On November 22, 1963, President and Mrs. Kennedy were in Dallas, Texas, trying to win support in a state that Kennedy had barely carried in 1960. On his way to a luncheon in downtown Dallas, Kennedy and his wife sat in an open convertible at the head of a motorcade. Lyndon Johnson was two cars behind the president, and Texas Governor John B. Connally and his wife were sitting with the Kennedys. The large crowds were enthusiastic.
As the motorcade approached an underpass, three shots were fired in rapid succession. One bullet passed through the president’s neck and struck Governor Connally in the back. A second bullet struck the president in the head; a third one missed the motorcade. Kennedy fell forward, and his car sped to Parkland Hospital. At 1:00 pm, he was pronounced dead. He had never regained consciousness.
Assassination of President John F. Kennedy On November 22, 1963, President and Mrs. John F. Kennedy made a campaign visit to Dallas, Texas. Enthusiastic crowds greeted them as their motorcade made its way toward downtown Dallas. Near the Texas School Book Depository three shots were fired, mortally injuring the president. Later that day Vice President Lyndon B. Johnson was sworn in as president. A state funeral for President Kennedy was held on November 25, 1963. President Kennedy’s young son, John F. Kennedy, Jr., saluted the carriage containing his father’s casket as the funeral procession passed by.
The bullets that killed Kennedy were fired from a sixth-story window of a nearby warehouse. That afternoon, Lee Harvey Oswald, who was employed in the warehouse, was arrested in a Dallas movie theater and charged with the murder. Two days later, as the suspect was being transferred from one jail to another, Dallas nightclub owner Jack Ruby sprang out from a group of reporters and, as millions watched on television, fired a revolver into Oswald’s left side. Oswald died in the same hospital to which the President had been taken.
The Warren Commission
Five days after the funeral, President Johnson appointed Chief Justice of the Supreme Court Earl Warren chairman of a committee to investigate Kennedy’s death. The findings of the commission were announced on September 27, 1964. The investigators had found no evidence of conspiracy in the assassination. Their report concluded that “the shots which killed President Kennedy and wounded Governor Connally were fired by Lee Harvey Oswald.”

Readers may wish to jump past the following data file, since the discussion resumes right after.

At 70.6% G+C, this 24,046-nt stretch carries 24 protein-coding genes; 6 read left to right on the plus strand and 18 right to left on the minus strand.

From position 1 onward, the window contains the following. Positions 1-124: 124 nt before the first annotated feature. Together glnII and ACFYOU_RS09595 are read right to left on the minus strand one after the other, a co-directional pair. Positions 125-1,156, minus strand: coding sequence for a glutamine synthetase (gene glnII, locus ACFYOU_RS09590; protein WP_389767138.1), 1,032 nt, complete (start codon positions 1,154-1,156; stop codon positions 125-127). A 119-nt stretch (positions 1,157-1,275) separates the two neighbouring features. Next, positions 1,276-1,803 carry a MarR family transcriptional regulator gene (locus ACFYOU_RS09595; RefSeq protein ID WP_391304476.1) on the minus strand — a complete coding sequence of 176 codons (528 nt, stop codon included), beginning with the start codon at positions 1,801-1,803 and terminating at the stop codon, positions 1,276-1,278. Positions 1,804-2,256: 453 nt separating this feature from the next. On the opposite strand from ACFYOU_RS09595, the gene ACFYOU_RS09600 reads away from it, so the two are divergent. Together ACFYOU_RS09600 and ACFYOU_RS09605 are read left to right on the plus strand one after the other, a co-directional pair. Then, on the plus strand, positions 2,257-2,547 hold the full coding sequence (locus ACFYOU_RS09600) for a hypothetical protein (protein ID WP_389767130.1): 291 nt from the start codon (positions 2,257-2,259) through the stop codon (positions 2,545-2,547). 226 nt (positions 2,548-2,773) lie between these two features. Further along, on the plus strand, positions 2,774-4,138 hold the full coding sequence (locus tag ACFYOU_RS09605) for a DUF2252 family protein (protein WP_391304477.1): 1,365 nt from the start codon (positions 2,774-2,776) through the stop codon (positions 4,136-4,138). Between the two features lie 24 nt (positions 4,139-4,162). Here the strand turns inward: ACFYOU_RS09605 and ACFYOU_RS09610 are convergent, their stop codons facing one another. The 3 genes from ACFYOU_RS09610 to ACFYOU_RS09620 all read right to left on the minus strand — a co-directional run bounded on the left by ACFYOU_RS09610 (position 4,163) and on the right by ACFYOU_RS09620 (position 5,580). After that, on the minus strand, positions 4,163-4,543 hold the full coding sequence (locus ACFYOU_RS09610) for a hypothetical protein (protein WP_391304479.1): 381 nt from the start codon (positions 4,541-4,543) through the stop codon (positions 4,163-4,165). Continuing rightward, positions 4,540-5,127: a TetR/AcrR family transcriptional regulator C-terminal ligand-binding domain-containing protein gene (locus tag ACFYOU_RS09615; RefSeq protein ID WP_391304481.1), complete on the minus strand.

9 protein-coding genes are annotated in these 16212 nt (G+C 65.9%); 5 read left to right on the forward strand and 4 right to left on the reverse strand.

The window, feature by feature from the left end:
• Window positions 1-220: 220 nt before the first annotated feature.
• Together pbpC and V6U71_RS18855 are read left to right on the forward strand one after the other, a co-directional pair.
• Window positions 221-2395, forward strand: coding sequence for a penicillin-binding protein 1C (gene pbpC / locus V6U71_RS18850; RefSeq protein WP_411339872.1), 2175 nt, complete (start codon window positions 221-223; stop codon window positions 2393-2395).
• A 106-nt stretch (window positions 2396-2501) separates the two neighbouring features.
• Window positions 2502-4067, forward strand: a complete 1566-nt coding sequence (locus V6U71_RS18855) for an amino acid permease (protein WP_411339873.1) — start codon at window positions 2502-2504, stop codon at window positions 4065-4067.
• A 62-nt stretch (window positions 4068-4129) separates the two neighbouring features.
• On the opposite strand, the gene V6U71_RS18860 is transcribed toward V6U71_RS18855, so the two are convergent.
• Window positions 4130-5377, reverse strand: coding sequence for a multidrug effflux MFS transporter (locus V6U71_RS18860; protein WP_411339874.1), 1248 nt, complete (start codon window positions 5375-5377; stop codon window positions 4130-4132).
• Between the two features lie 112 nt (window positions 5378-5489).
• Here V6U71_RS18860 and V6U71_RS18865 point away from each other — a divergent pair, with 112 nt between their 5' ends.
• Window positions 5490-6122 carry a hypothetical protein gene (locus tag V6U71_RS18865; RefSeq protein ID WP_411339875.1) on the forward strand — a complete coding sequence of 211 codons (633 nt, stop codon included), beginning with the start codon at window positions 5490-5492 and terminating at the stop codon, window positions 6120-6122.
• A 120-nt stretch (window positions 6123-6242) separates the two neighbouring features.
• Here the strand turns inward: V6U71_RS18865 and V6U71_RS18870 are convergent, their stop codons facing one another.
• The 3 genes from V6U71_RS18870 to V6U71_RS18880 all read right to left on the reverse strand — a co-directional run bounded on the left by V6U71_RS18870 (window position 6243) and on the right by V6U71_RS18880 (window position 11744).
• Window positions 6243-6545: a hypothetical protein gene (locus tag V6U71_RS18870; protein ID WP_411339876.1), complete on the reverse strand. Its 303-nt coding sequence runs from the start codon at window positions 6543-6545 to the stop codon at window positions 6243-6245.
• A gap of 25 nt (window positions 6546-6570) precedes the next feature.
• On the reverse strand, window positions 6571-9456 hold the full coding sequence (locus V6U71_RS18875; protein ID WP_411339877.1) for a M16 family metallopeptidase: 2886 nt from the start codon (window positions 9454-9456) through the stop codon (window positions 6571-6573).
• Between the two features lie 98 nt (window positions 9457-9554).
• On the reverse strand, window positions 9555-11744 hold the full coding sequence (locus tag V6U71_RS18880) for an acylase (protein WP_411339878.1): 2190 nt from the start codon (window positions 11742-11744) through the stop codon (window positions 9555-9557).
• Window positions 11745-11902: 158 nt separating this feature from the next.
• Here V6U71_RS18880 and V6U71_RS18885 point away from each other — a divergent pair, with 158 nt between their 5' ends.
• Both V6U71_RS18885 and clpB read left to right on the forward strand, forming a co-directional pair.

Concluding a two-year investigation, two French judges ruled on September 3, 1999, that the August 1997 deaths of Diana, princess of Wales, and her companion, Emad Mohamed al-Fayed, were caused solely by an intoxicated driver. The 32-page ruling cleared nine photographers and a press motorcyclist of charges that they provoked the accident in Paris, France, by chasing the couple in their chauffeur-driven limousine.
The accident occurred in the early morning hours of August 31 after Diana and al-Fayed, known as Dodi, left the Ritz Hotel. The limousine, traveling at high speed, crashed into a concrete pillar in a tunnel near the Seine River. Diana, al-Fayed, and Henri Paul, the vehicle's driver, were killed in the crash; a bodyguard, Trevor Rees-Jones, survived with severe injuries. The photographers and press motorcyclist, who acknowledged following the couple through the streets of Paris prior to the accident, were charged with manslaughter and failing to come to the aid of the accident victims.
The judges blamed the accident on Paul, who had taken antidepressant medication and was legally intoxicated. “The driver was in a state of drunkenness and under the influence of medicines incompatible with alcohol, a state which prevented him from keeping control of his vehicle while he was driving at high speed on a difficult section of road,” the judges wrote.
The judges found no evidence that the photographers caused the accident or failed to assist the victims at the accident scene. However, they criticized the conduct of several photographers who snapped pictures of the wrecked vehicle and its occupants before emergency personnel arrived. Although this behavior raised moral and ethical concerns, the judges noted, it was “not a breach of penal law.” The ruling affirmed the findings of a police investigation that a mysterious white automobile, which apparently grazed the limousine immediately prior to the accident and was never found, was traveling in the same direction as the limousine and was not responsible for the accident.